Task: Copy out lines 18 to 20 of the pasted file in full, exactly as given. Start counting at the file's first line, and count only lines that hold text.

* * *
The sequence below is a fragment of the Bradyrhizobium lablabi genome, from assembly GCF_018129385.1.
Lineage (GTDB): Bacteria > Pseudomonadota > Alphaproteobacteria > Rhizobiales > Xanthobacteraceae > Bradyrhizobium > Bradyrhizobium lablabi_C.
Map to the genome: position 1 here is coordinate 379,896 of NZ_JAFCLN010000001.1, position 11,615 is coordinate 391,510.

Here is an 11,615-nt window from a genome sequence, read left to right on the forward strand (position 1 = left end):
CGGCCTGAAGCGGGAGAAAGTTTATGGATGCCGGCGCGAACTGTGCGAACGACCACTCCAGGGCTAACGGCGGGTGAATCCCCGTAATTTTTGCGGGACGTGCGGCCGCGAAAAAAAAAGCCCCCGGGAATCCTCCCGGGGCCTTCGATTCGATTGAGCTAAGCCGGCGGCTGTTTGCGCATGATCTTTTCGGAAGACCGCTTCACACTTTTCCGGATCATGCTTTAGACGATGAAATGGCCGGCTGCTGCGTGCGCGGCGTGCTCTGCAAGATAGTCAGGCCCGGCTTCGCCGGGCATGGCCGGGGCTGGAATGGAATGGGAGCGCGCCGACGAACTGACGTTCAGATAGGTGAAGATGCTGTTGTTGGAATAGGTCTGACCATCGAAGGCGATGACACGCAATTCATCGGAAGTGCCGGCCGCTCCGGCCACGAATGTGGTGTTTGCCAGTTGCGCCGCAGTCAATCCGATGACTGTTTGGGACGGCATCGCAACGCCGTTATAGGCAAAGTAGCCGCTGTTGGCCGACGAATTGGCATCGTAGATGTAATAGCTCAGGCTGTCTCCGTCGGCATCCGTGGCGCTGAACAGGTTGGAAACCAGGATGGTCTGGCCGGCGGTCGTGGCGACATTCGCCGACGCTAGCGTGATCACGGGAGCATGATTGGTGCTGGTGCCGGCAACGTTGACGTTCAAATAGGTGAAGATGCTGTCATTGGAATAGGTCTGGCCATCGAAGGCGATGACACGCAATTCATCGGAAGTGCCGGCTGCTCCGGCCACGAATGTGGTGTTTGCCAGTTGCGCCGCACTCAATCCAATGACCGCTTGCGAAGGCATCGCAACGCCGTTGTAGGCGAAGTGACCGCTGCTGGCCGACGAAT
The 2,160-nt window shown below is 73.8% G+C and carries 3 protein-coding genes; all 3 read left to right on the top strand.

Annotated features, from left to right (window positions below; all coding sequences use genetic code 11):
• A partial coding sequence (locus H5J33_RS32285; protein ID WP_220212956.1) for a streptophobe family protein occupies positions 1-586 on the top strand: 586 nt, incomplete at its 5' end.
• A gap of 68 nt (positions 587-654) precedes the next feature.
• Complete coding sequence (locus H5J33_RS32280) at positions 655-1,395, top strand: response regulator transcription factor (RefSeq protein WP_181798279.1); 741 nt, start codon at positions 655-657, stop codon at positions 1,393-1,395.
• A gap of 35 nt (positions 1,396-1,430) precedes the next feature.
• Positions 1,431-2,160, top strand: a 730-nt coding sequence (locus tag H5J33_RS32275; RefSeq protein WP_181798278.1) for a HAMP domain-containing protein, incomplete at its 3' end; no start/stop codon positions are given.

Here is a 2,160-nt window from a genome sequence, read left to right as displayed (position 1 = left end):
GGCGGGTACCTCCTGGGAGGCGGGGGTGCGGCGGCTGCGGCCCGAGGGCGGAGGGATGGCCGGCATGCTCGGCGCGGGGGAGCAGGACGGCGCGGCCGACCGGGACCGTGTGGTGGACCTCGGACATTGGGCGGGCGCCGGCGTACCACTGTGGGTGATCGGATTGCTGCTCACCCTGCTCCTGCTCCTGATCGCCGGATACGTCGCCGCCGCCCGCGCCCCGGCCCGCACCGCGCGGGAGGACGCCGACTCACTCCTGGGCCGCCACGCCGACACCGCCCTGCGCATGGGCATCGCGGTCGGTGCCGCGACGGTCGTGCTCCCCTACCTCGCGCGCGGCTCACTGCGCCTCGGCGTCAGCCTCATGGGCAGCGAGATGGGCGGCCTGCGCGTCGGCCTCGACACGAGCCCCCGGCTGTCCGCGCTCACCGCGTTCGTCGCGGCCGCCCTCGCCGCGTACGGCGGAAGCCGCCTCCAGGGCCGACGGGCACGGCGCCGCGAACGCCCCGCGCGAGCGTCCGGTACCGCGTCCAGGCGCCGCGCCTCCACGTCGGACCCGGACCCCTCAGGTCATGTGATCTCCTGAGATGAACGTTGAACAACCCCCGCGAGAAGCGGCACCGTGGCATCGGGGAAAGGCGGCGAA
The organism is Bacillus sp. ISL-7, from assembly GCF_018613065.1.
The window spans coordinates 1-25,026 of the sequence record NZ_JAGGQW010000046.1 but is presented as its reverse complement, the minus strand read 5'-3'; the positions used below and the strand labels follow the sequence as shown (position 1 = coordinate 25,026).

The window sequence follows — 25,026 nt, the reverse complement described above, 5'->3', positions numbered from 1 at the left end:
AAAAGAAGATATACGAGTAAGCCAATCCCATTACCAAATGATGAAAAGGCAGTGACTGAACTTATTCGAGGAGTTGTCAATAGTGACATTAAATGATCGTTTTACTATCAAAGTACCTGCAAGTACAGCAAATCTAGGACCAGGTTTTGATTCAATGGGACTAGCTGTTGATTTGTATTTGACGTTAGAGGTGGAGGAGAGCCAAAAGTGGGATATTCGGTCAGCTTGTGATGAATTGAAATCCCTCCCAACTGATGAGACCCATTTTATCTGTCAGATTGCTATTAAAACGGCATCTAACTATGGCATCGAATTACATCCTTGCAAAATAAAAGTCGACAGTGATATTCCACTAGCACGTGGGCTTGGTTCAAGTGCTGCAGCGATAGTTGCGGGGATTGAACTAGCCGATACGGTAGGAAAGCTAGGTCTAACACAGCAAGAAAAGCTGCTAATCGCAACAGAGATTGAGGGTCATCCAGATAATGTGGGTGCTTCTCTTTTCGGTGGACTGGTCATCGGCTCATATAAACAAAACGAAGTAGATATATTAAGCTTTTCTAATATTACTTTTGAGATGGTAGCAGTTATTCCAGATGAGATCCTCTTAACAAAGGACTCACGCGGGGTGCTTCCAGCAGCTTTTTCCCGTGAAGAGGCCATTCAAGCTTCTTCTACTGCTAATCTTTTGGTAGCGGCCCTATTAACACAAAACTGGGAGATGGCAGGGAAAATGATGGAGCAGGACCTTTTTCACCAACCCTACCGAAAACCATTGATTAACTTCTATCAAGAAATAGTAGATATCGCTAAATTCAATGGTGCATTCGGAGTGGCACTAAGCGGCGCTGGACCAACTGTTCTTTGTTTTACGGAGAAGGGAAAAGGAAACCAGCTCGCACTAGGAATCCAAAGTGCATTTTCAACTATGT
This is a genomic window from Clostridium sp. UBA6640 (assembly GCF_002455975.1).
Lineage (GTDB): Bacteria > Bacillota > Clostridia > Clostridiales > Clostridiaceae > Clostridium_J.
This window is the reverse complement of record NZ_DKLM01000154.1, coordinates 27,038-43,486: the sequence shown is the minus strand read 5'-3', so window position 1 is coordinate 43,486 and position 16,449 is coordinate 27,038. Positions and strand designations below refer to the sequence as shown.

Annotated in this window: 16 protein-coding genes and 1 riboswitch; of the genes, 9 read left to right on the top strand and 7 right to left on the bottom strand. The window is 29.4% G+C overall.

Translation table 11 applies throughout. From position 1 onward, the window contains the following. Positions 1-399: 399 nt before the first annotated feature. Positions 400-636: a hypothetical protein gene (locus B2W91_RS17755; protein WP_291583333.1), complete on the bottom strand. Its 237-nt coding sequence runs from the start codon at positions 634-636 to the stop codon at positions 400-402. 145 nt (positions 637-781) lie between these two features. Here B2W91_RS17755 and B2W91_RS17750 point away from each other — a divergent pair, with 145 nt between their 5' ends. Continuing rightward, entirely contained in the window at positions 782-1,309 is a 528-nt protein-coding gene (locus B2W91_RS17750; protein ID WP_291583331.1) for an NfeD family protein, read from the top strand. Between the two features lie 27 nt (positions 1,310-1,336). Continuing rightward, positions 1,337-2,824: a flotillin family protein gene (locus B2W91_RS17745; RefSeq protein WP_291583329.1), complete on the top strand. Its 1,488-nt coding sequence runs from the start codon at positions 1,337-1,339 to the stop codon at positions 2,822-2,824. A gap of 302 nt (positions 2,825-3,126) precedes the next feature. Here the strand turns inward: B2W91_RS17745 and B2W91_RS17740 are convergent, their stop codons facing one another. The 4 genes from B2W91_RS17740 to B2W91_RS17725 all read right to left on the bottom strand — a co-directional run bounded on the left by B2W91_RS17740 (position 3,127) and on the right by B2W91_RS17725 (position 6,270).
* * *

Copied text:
AAAAGAAGATATACGAGTAAGCCAATCCCATTACCAAATGATGAAAAGGCAGTGACTGAACTTATTCGAGGAGTTGTCAATAGTGACATTAAATGATCGTTTTACTATCAAAGTACCTGCAAGTACAGCAAATCTAGGACCAGGTTTTGATTCAATGGGACTAGCTGTTGATTTGTATTTGACGTTAGAGGTGGAGGAGAGCCAAAAGTGGGATATTCGGTCAGCTTGTGATGAATTGAAATCCCTCCCAACTGATGAGACCCATTTTATCTGTCAGATTGCTATTAAAACGGCATCTAACTATGGCATCGAATTACATCCTTGCAAAATAAAAGTCGACAGTGATATTCCACTAGCACGTGGGCTTGGTTCAAGTGCTGCAGCGATAGTTGCGGGGATTGAACTAGCCGATACGGTAGGAAAGCTAGGTCTAACACAGCAAGAAAAGCTGCTAATCGCAACAGAGATTGAGGGTCATCCAGATAATGTGGGTGCTTCTCTTTTCGGTGGACTGGTCATCGGCTCATATAAACAAAACGAAGTAGATATATTAAGCTTTTCTAATATTACTTTTGAGATGGTAGCAGTTATTCCAGATGAGATCCTCTTAACAAAGGACTCACGCGGGGTGCTTCCAGCAGCTTTTTCCCGTGAAGAGGCCATTCAAGCTTCTTCTACTGCTAATCTTTTGGTAGCGGCCCTATTAACACAAAACTGGGAGATGGCAGGGAAAATGATGGAGCAGGACCTTTTTCACCAACCCTACCGAAAACCATTGATTAACTTCTATCAAGAAATAGTAGATATCGCTAAATTCAATGGTGCATTCGGAGTGGCACTAAGCGGCGCTGGACCAACTGTTCTTTGTTTTACGGAGAAGGGAAAAGGAAACCAGCTCGCACTAGGAATCCAAAGTGCATTTTCAACTATGT
This is a genomic window from Clostridium sp. UBA6640 (assembly GCF_002455975.1).
Lineage (GTDB): Bacteria > Bacillota > Clostridia > Clostridiales > Clostridiaceae > Clostridium_J.